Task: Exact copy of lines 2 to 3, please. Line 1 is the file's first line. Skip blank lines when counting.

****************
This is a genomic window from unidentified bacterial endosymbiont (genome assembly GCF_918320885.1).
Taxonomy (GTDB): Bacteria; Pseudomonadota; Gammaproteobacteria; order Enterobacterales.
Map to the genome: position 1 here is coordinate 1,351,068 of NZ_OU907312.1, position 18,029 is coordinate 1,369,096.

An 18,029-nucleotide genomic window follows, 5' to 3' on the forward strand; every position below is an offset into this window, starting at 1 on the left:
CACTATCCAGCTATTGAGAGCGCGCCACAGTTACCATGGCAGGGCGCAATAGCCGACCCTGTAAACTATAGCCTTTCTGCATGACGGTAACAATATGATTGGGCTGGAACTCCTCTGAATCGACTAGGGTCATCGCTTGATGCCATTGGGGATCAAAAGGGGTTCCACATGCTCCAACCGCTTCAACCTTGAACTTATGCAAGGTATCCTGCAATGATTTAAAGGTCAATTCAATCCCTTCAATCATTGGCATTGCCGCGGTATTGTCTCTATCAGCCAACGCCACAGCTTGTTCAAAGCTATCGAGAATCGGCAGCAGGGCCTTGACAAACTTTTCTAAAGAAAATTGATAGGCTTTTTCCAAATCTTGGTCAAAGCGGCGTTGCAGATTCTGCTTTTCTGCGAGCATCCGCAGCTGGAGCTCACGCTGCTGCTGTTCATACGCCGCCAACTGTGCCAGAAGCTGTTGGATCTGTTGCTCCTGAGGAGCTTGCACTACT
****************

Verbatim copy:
Taxonomy (GTDB): Bacteria; Pseudomonadota; Gammaproteobacteria; order Enterobacterales.
Map to the genome: position 1 here is coordinate 1,351,068 of NZ_OU907312.1, position 18,029 is coordinate 1,369,096.